301 F2d 828 Maxwell v. County Board of Education of Davidson County Tennessee

301 F.2d 828

Henry C. MAXWELL, Jr., et al., Plaintiffs-Appellants,

No. 14607.

United States Court of Appeals Sixth Circuit.

April 4, 1962.

Avon N. Williams, Jr., Nashville, Tenn., Jack Greenberg, New York City, Z. Alexander Looby, Nashville, Tenn., Thurgood Marshall, James M. Nabrit, III, New York City, on brief, for appellants.

K. Harlan Dodson, Jr., Nashville, Tenn., Shelton Luton, Nashville, Tenn., on brief, for appellees.

Before MILLER, Chief Judge, CECIL, Circuit Judge, and DARR, Senior District Judge.

CECIL, Circuit Judge.

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This is an appeal from an order of the United States District Court for the Middle District of Tennessee concerning the desegregation of the public school system of Davidson County, Tennessee. This is the county in which the city of Nashville is located.


The appellants are Negroes and citizens of the United States and Davidson county. The adult plaintiffs are parents or guardians of the infant plaintiffs and reside with them in Davidson county. The infant plaintiffs are school children who have been attending the public schools of Davidson county and who can satisfy all of the requirements for admission to the public schools operated by the defendant County Board of Education. The action was brought in the District Court by the plaintiffs, as a class action for themselves and on behalf of all others similarly situated.


The appellees are the County Board of Education, sued as a corporate or continuous body or entity, the individual members thereof, sued in their official capacity and as individuals, and the Superintendent of Schools, sued in his official capacity and as an individual.


The parties will be referred to hereinafter, respectively, as plaintiffs and defendants.


By this appeal three of the named infant plaintiffs seek a reversal of an order of the District Court denying them admission to certain schools heretofore denominated 'white' schools. It is conceded that they live nearer to the schools to which they seek admission than they do to the so-called 'Negro' schools which they are required to attend. It is also admitted that they were denied admission to these schools by reason of their race or color and that if they had been white children their requists would have white children their requests would have these plaintiffs admission to the schools to which they requested transfers.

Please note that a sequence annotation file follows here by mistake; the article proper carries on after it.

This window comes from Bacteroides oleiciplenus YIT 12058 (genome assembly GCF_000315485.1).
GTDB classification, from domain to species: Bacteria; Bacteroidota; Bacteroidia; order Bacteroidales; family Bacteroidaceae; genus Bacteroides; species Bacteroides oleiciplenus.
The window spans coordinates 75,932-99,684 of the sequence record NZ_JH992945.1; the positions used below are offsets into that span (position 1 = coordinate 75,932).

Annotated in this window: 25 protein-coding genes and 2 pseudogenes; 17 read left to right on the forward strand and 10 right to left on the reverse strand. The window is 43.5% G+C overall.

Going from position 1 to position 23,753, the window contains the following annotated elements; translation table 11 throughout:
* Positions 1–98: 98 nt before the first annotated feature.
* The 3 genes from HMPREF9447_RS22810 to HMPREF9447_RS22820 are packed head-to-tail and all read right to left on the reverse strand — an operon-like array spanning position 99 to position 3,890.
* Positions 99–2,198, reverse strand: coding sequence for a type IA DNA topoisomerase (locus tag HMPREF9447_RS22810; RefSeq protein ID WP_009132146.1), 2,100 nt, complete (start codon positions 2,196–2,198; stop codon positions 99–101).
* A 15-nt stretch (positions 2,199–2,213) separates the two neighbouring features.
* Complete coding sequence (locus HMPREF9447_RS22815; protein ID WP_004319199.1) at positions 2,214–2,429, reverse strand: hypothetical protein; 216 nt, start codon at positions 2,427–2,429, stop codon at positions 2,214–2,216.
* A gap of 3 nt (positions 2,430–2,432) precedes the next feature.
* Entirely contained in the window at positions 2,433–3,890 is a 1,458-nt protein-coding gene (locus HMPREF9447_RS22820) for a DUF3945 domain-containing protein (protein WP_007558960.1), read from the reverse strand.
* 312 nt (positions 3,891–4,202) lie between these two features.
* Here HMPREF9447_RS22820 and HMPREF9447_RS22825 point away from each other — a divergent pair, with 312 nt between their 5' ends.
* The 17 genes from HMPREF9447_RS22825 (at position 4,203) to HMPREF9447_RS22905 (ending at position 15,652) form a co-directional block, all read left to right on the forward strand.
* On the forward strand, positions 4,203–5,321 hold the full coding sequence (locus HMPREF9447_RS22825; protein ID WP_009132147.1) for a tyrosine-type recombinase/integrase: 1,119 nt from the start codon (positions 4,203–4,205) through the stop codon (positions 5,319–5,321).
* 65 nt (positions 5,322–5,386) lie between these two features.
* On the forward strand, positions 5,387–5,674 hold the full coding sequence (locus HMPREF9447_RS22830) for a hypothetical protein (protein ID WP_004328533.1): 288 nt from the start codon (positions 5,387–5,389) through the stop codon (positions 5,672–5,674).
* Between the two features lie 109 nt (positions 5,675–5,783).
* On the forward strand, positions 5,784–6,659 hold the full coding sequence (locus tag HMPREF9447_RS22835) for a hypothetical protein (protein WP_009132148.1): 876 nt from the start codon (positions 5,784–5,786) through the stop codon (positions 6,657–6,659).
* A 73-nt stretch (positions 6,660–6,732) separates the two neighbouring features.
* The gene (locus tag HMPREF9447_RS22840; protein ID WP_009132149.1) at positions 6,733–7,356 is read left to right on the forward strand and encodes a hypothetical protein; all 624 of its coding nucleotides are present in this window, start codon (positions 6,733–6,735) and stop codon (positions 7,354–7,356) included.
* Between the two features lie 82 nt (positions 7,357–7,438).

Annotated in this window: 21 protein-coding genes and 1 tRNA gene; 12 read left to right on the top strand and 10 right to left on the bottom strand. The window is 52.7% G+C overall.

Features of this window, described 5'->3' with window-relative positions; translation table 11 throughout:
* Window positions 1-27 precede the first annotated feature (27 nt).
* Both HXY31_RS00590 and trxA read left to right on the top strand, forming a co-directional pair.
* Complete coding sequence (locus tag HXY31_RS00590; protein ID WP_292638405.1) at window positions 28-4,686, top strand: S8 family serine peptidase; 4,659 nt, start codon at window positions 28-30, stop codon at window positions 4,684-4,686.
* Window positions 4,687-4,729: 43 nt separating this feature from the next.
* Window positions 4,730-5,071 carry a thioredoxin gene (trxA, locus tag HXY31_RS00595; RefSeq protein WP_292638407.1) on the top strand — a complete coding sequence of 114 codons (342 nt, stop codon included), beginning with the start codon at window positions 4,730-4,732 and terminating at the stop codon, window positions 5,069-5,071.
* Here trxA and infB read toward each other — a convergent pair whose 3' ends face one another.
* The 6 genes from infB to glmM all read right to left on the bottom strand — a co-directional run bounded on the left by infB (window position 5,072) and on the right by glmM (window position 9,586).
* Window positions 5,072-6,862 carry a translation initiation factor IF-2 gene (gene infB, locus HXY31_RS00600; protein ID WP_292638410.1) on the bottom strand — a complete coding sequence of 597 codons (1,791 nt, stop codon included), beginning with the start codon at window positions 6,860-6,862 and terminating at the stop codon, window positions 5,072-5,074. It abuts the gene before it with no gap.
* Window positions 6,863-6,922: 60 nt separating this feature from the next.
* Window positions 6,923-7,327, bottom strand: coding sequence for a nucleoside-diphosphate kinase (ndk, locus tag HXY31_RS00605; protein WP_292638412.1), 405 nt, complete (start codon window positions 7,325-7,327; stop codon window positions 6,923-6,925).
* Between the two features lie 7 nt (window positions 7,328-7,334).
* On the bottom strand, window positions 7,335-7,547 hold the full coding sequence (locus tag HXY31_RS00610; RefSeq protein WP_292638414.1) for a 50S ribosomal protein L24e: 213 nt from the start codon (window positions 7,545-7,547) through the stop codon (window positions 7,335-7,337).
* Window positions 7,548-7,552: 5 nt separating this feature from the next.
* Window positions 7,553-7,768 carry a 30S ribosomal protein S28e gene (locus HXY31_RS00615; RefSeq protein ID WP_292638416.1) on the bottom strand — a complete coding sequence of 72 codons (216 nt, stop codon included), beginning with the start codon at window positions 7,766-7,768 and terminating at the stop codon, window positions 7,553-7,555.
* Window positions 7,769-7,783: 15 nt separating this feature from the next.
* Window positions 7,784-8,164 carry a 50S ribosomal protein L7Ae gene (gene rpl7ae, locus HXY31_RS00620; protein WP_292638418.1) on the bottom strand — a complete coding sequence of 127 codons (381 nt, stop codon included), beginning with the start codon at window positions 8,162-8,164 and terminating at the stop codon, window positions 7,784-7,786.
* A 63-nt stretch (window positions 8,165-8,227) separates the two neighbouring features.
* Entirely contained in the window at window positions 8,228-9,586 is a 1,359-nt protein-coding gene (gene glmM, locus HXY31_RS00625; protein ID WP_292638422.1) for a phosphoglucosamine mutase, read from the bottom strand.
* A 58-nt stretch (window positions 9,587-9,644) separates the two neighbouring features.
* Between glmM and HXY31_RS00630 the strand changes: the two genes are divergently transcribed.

He refused to approve the board's plan for a step-by-step, grade-a-year plan of desegregation, but modified it so as to require four grades to be desegregated as of January 1, 1961. This made the schools in Davidson county, outside of and contiguous with the city of Nashville, operate on a parallel basis with the city. As of now, five grades are desegregated.


The plan as approved included a transfer feature which is the same as the one in the Nashville plan. It provided that some of the valid conditions of transfer would be the following: 'a. When a white student would otherwise be required to attend a school previously serving colored students only. b. When a colored student would otherwise be required to attend a school previously serving white students only. c. When a student would otherwise be required to attend a school where the majority of students in that school, or in his or her grade, are of a different race.'

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Two questions are presented on this appeal. One, that the constitutional rights of some of the named plaintiffs are being violated in denying them the privilege of immediate transfer to schools that are nearer their homes than the ones they are required to attend, solely on the ground of race or color. Two, that the transfer feature of the plan violates the Fourteenth Amendment to the Constitution, for the reason that it provides for transfers to be made solely on the basis of race or color.


The same questions were decided in our opinion in Goss et al., v. Board of Deucation of City of Knoxville et al., 6 Cir., 1962, 301 F.2d 164.


In that case we said, on the first question: 'As previously indicated, we think the Suprime Court contemplated that there would have to be plans for the transition ahd that some individual transition and that some individual the good of many. The smooth working of a plan could be thwarted by a multiplicity of suits by individuals seeking admission to grades not yet reached in the desegregation plan.'


On the second question, we said: 'We do not think the transfer provision is in and of itself illegal or unconstitutional. It is the use and application of it that may become a violation of constitutional rights. * * * A similar transfer plan was approved by this Court in Kelley v. Board of Education of City of Nashville, 270 F.2d 209, C.A.6, cert. denied, 361 U.S. 924, 80 S.Ct. 293, 4 L.Ed.2d 240. We adhere to our former ruling with the admonition to the board that it cannot use this as a means to perpetuate segregation.'Reference is hereby made to the Knoxville case for our full discussion on these questions. There is virtually no dispute on the pertinent facts of this case as found by the trial judge. We think the law, as applied by him to these facts, is in accord with the spirit and specific requirements of the pronouncements of the Supreme Court on the subject. Brown v. Board of Education, 347 U.S. 483, 74 S.Ct. 686, 98 L.Ed. 873; Brown v. Board of Education, 349 U.S. 294, 75 S.Ct. 753, 99 L.Ed. 1083; Cooper v. Aaron, 358 U.S. 1, 78 S.Ct. 1401, 3 L.Ed.2d 5. Judge Miller's Findings of Fact and Conclusions of Law are reported at 203 F.Supp. 768.


For the reasons stated herein and in the Knoxville opinion, and upon the Findings and Conclusions of Judge Miller, the judgment of the District Court is affirmed.